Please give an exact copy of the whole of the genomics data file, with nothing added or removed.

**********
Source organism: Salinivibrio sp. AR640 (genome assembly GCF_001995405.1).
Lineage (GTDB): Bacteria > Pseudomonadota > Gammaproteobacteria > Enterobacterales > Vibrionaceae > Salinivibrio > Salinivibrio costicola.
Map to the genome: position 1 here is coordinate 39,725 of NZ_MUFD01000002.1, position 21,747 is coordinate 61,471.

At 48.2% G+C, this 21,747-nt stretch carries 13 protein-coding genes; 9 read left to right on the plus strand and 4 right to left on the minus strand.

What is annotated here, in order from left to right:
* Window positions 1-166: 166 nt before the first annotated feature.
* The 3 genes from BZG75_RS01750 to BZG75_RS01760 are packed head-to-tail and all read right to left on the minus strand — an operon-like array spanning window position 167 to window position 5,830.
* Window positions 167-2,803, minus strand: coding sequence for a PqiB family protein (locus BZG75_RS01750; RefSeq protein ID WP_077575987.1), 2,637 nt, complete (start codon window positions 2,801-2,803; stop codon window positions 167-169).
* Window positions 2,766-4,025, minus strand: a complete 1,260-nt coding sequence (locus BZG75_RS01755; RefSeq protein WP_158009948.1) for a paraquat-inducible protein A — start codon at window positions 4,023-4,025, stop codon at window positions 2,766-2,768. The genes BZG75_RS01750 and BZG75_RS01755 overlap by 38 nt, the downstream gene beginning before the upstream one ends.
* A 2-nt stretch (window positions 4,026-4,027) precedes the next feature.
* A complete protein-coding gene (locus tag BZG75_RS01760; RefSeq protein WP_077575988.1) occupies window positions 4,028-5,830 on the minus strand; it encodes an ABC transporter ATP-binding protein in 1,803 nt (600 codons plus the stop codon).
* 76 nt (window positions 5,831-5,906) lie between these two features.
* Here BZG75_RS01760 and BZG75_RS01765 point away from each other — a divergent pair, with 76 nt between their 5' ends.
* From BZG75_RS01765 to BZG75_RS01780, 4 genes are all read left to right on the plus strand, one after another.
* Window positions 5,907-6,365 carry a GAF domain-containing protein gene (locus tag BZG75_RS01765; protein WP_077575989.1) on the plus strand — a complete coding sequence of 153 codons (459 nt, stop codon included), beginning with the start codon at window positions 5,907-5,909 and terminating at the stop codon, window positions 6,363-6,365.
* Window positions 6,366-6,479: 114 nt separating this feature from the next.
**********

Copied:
Source organism: Salinivibrio sp. AR640 (genome assembly GCF_001995405.1).
Lineage (GTDB): Bacteria > Pseudomonadota > Gammaproteobacteria > Enterobacterales > Vibrionaceae > Salinivibrio > Salinivibrio costicola.
Map to the genome: position 1 here is coordinate 39,725 of NZ_MUFD01000002.1, position 21,747 is coordinate 61,471.

At 48.2% G+C, this 21,747-nt stretch carries 13 protein-coding genes; 9 read left to right on the plus strand and 4 right to left on the minus strand.

What is annotated here, in order from left to right:
* Window positions 1-166: 166 nt before the first annotated feature.
* The 3 genes from BZG75_RS01750 to BZG75_RS01760 are packed head-to-tail and all read right to left on the minus strand — an operon-like array spanning window position 167 to window position 5,830.
* Window positions 167-2,803, minus strand: coding sequence for a PqiB family protein (locus BZG75_RS01750; RefSeq protein ID WP_077575987.1), 2,637 nt, complete (start codon window positions 2,801-2,803; stop codon window positions 167-169).
* Window positions 2,766-4,025, minus strand: a complete 1,260-nt coding sequence (locus BZG75_RS01755; RefSeq protein WP_158009948.1) for a paraquat-inducible protein A — start codon at window positions 4,023-4,025, stop codon at window positions 2,766-2,768. The genes BZG75_RS01750 and BZG75_RS01755 overlap by 38 nt, the downstream gene beginning before the upstream one ends.
* A 2-nt stretch (window positions 4,026-4,027) precedes the next feature.
* A complete protein-coding gene (locus tag BZG75_RS01760; RefSeq protein WP_077575988.1) occupies window positions 4,028-5,830 on the minus strand; it encodes an ABC transporter ATP-binding protein in 1,803 nt (600 codons plus the stop codon).
* 76 nt (window positions 5,831-5,906) lie between these two features.
* Here BZG75_RS01760 and BZG75_RS01765 point away from each other — a divergent pair, with 76 nt between their 5' ends.
* From BZG75_RS01765 to BZG75_RS01780, 4 genes are all read left to right on the plus strand, one after another.
* Window positions 5,907-6,365 carry a GAF domain-containing protein gene (locus tag BZG75_RS01765; protein WP_077575989.1) on the plus strand — a complete coding sequence of 153 codons (459 nt, stop codon included), beginning with the start codon at window positions 5,907-5,909 and terminating at the stop codon, window positions 6,363-6,365.
* Window positions 6,366-6,479: 114 nt separating this feature from the next.